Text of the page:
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P460 Efficacy of ustekinumab in patients with anti-TNF refractory Crohn’s disease: data from a real-world study in Brazil

R. S. Parra*1, M. R. Feitosa1, O. Féres1, J. J. Ribeiro da Rocha1, J. M. F. Chebli2, L. Chebli2, E. R. Bertges2, T. N. F. Gomes3, O. Ambrogini Jr3, A. J. T. Alves Junior4, M. Lubini5

1Ribeirão Preto Medical School, University of São Paulo, Ribeirão Preto, SP, Brazil, Surgery and Anatomy, Ribeirão Preto, SP, Brazil, 2Universidade Federal de Juiz de Fora, Juiz de Fora, MG, Brazil, 3Universidade Federal de São Paulo (Unifesp), São Paulo, Brazil, 4Clínica Reis Neto, Campinas, SP, Brazil, 5Universidade de Passo Fundo - RG, Passo Fundo / RG, Brazil


Ustekinumab (UST) is a fully human monoclonal antibody against IL-12/23. UST induced a clinical response and maintained a higher rate of response than placebo in patients with Crohn's disease (CD). UST was approved in Brazil in November 2017. Real-world data regarding efficacy and safety to UST in CD is lacking in our country. We report our experience of UST use in patients with CD refractory to anti-TNF therapy.


An open-label prospective not controlled study was performed including patients from five academic medical centres with severely active, refractory CD starting on UST (IV infusions followed by scheduled subcutaneous [SC] injections) between November 2017 and October 2018. All patients signed the informed consent form. We evaluated clinical response and remission (based on Harvey–Bradshaw index [HBI]), C-reactive protein (CRP) and faecal calproprotectin (FC) levels. Clinical response and clinical remission were defined by HBI decrease ≥3 and HBI ≤3, respectively. Patients were evaluated by HBI from baseline until Week 44. CRP and FC were evaluated from baseline and at Week 16.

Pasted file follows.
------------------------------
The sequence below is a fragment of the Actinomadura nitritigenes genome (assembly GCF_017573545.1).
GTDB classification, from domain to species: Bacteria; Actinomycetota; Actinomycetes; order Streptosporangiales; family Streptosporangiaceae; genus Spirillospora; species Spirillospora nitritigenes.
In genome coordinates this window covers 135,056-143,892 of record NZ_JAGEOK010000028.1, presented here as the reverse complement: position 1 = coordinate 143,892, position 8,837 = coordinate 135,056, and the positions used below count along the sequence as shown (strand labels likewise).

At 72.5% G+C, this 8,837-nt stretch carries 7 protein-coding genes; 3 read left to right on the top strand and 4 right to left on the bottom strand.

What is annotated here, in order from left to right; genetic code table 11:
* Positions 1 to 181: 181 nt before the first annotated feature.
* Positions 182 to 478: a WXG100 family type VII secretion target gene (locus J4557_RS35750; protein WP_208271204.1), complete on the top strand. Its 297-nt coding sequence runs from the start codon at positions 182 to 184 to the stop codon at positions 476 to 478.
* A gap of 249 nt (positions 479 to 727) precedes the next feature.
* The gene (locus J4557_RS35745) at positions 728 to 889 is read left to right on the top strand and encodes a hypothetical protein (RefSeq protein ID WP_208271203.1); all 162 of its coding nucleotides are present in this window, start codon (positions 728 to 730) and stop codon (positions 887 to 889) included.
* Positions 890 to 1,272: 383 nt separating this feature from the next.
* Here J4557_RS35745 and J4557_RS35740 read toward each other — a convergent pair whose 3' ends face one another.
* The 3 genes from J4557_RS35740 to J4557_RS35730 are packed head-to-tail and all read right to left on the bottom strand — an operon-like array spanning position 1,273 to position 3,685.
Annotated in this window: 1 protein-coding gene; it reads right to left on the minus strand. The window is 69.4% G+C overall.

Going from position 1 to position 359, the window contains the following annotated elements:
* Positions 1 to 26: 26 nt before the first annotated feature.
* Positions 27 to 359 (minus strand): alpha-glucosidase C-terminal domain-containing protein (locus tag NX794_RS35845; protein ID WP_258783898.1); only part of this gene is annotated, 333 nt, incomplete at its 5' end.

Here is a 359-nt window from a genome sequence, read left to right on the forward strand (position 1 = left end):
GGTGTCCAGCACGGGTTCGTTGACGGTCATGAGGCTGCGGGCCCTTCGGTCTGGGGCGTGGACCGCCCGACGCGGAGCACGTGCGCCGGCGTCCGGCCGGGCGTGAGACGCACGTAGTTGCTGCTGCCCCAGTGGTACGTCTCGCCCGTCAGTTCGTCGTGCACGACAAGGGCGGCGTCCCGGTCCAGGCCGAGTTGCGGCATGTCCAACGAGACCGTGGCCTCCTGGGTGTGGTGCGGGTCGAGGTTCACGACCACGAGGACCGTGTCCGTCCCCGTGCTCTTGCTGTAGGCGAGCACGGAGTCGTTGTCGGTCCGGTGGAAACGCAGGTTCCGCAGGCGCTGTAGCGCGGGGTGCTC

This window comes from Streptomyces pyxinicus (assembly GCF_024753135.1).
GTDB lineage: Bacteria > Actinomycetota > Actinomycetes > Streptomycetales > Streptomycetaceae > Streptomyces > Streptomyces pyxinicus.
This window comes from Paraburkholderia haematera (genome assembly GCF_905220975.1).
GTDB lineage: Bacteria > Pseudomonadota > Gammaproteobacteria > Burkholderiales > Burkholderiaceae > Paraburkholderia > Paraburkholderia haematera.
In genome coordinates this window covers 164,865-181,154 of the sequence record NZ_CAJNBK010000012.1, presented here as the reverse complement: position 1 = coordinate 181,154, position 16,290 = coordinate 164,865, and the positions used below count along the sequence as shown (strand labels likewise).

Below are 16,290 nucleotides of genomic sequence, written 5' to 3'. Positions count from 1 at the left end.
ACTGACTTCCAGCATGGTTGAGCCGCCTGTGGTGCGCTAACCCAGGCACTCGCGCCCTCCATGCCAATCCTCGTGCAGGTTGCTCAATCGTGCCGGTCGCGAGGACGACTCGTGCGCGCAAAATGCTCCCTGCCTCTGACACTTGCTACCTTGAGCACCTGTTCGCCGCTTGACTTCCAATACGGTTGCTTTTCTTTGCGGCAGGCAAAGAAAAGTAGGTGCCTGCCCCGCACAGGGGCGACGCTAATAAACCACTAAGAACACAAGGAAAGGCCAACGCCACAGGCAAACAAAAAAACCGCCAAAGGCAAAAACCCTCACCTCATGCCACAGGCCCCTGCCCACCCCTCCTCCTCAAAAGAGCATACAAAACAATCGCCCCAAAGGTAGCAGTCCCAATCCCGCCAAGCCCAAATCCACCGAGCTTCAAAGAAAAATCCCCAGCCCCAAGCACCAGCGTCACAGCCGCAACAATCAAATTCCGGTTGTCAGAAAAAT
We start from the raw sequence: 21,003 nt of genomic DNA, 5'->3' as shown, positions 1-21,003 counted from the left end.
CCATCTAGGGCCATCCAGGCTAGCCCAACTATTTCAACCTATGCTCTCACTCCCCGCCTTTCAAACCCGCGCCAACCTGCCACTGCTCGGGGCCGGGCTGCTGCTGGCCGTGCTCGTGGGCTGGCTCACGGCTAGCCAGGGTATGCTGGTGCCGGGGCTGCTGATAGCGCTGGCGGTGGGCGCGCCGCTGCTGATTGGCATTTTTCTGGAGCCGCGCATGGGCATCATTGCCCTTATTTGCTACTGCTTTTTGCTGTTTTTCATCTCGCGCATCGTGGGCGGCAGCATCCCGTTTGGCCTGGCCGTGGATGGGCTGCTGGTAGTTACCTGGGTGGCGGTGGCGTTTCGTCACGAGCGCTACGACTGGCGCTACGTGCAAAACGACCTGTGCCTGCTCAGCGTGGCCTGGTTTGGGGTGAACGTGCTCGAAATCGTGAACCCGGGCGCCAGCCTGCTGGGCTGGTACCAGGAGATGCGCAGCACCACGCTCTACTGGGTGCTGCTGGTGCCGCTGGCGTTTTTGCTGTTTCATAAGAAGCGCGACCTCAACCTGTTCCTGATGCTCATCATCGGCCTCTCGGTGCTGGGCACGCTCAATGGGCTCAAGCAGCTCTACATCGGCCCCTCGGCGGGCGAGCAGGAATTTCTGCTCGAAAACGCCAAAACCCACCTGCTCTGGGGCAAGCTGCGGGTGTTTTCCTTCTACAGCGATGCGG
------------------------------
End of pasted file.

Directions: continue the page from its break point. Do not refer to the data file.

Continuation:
Forty-four patients were treated with UST during the study period. The mean age was 37.1 years (IQR: 18–68), disease duration 9.8 years (IQR: 1–29), mean age at diagnosis was 26.9 (IQR: 6–66). Seventy-five per cent of patients had previous surgeries, 54.5% had historical of perianal disease and 63.6% had anaemia at baseline. Mean HBI at baseline was 10.4 (IQR: 5–19). At baseline mean CRP was 29.1 mg/l (IQR: 0.60–125) and mean FC was 1210 mg/kg (IQR: 150–3157, n = 29). The majority of patients received SC injections every 8 weeks. At Week 8, 84.1% achieved clinical response and 38.6% achieved clinical remission. Clinical remission at second, third, fourth and fifth SC injection (from Week 16 to 44) was 60.5% (23/38), 63.0% (17/27), 60.9% (14/23) and 75% (15/20), respectively. CRP decreased to 18.4 mg/l at Week 8 and to 14.6 mg/l at Week 16. Mean FC at Week 16 was 1011.1 mg/kg (IQR: 5–3077), exhibiting a decrease of 198.9 mg/kg after induction. Two patients stopped UST due to non-response. No new safety signals were observed.


UST therapy was successful for inducing clinical remission and improving laboratory biomarkers of disease activity in patients with refractory CD. Both UST induction and maintenance regimens until Week 44 were well tolerated. This results support a favourable safety profile.